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Former home of Le Cave's finds new life as Mendez Bakery
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Former home of Le Cave's finds new life as Mendez Bakery

Jennifer Valencia packages up bread at Mendez Bakery and Tortillas. The bakery has been open for two weeks.

They’ve fired up the ovens and dusted off the display cases at the historic South Tucson building that was home for generations to Le Cave’s Bakery.

Nearly two years after Le Cave’s closed amid a flurry of failed health department inspections, Fernando Mendez last week opened Mendez Bakery and Tortillas at 1219 S. Sixth Ave.

Mendez said that from the time they set out the “now open” sign on June 12, they have had customers from the neighborhood trickling in, many of them curious to see how Mendez has cleaned up the place and to catch a glimpse of the display cases filled with empanadas, tortillas and fresh baked rolls.

“We started from the bottom and cleaned everything,” Mendez said Thursday afternoon, ticking off a laundry list of repairs that included replacing the plumbing and electrical and repairing the flooring in the kitchen that stretched the length of the 100-year-old building.

Conchitas are one of the many baked items available at Mendez Bakery and Tortillas at 1219 S. Sixth Ave.

The flooring no longer has the gouging cracks that caused so many problems for the owners of Le Cave’s in those final years of the bakery’s 82-year run. The floors, which have been mostly repaired, had fallen into disrepair and were largely the reason Le Cave’s failed numerous health department inspections that led the owners to finally close in late 2017 or early 2018.

Mendez, a native of Oaxaca, Mexico, who has lived in Tucson since 1989, has been working to open his bakery for more than six months and said he has invested as much as $50,000 in repairs.

Fernando Mendez, owner of Mendez Bakery and Tortillas

“I want this place to be clean and inviting,” he said as he led guests past the display cases at the front of the shop and into the sprawling kitchen area. “For me, you use quality ingredients and create quality (baked goods) and you make people happy.”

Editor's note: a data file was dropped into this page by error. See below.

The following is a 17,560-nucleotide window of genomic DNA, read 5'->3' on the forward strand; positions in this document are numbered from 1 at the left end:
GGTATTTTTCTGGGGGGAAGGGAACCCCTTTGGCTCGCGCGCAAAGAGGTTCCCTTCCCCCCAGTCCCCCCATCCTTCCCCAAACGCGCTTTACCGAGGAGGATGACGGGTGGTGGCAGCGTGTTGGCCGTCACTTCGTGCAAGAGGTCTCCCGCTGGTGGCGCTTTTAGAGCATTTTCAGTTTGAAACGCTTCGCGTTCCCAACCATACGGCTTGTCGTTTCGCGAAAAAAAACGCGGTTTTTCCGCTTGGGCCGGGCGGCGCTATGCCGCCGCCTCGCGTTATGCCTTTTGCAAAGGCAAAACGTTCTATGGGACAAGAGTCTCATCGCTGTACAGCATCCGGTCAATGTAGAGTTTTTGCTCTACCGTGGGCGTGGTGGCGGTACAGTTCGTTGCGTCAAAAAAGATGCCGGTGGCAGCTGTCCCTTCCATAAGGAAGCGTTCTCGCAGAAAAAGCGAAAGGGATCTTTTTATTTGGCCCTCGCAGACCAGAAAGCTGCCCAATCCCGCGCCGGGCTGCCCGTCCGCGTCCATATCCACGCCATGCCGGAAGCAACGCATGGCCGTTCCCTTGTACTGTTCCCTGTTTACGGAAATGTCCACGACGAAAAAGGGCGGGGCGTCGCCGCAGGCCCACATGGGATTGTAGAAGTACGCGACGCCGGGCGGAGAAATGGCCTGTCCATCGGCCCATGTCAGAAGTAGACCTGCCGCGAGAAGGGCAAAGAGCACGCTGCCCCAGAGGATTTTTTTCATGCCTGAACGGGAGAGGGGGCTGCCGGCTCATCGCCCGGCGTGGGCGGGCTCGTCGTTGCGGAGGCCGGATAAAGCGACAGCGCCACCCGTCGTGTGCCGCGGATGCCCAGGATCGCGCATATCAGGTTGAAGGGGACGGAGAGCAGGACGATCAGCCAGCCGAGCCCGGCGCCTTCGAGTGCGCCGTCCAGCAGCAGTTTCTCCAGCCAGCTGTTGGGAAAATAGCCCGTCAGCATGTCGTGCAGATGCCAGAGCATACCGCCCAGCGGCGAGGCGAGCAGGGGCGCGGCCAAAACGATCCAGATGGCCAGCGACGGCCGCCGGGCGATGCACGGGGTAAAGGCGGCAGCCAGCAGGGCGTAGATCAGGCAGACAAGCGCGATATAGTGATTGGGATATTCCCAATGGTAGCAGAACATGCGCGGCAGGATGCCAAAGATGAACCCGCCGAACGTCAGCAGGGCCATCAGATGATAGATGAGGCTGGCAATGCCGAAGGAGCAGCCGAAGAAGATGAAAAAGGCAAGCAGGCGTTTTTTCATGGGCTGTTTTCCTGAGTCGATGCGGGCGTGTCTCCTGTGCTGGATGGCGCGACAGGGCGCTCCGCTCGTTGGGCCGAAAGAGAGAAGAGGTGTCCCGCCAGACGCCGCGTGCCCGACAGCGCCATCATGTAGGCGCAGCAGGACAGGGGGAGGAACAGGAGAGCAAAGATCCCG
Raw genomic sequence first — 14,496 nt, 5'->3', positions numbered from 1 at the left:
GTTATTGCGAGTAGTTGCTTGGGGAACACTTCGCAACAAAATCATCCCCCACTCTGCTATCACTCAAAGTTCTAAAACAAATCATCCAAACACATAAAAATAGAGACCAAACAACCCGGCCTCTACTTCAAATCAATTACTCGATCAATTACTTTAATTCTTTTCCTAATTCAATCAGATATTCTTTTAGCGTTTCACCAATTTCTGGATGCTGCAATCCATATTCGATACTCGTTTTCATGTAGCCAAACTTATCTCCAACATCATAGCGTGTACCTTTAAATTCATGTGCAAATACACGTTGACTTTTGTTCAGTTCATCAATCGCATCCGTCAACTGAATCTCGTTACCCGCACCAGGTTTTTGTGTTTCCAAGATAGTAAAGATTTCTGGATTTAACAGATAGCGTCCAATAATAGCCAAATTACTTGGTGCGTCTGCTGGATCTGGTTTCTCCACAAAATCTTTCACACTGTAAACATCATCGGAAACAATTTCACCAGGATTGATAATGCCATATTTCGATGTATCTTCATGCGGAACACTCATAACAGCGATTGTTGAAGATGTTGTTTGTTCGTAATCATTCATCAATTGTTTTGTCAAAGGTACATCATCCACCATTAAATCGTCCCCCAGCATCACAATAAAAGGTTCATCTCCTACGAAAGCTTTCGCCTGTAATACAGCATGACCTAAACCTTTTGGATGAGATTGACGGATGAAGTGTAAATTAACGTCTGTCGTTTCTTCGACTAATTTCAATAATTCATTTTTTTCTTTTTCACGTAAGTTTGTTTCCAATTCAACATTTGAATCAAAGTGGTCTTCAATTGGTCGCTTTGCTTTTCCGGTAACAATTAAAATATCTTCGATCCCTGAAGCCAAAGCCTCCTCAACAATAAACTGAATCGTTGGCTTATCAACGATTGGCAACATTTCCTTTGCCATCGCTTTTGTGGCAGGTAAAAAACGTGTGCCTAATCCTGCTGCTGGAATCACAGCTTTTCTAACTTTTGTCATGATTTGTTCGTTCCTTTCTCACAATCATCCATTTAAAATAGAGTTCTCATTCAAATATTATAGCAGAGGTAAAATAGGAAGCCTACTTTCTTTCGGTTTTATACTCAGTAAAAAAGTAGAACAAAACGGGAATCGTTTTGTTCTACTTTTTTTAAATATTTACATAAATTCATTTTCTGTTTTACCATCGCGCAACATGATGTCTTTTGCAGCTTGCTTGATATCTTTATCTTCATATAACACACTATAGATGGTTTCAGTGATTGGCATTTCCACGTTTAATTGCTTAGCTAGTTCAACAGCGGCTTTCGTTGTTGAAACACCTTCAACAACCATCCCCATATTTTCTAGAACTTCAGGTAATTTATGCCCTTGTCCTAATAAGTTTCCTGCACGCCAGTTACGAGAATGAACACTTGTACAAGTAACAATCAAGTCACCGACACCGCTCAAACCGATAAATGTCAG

Mendez inherited a kitchen equipped with commercial-grade deep fryers, the original Le Cave’s oven, which he said might be 100 years old, and a pair of commercial-sized Hobart mixers that he said needed minor repairs.

The building that used to house Le Cave’s Bakery has undergone multiple renovations to house the new Mendez Bakery and Tortillas.

He fired up the fryers on Thursday to make a tray of simple sugar doughnuts early in the afternoon and was putting the oven to the test throughout the day, baking up dozens upon dozens of golden brown bolillo, hot dog and pan telera rolls. The bread was racked a few feet from the still hot oven in the far corner of the kitchen.

“I want to open up this area here so people can see how we bake,” Mendez said, pointing to the corner of the kitchen that faces South Sixth Avenue and East 23rd Street. “We want to make something very nice for the community.”

Mendez, who graduated from Tucson High Magnet School and has been a baked goods distributor for local restaurants for years, said he will hold a grand opening later this summer. By the fall, he hopes to offer cakes and expand his menu of baked goods and begin offering tamales. Until then, Mendez Bakery will serve several varieties of empanadas, doughnuts, Mexican pastries, tortillas and rolls.

The bakery is open from 6:30 a.m. to 6:30 p.m. Mondays through Fridays, from 6 a.m. to 6 p.m. Saturdays and from 6 a.m. to 4 p.m. Sundays.

Ana Oropeza splits bread rolls apart before packaging them. Many customers have trickled in to see the new place.

Contact reporter Cathalena E. Burch at or 573-4642. On Twitter @Starburch

Cathalena has covered music for the Star for the past 20 years. She's a graduate of Arizona State University has worked at Sedona Red Rock News, Niagara Gazette in Niagara Falls, New York; and USA Today.

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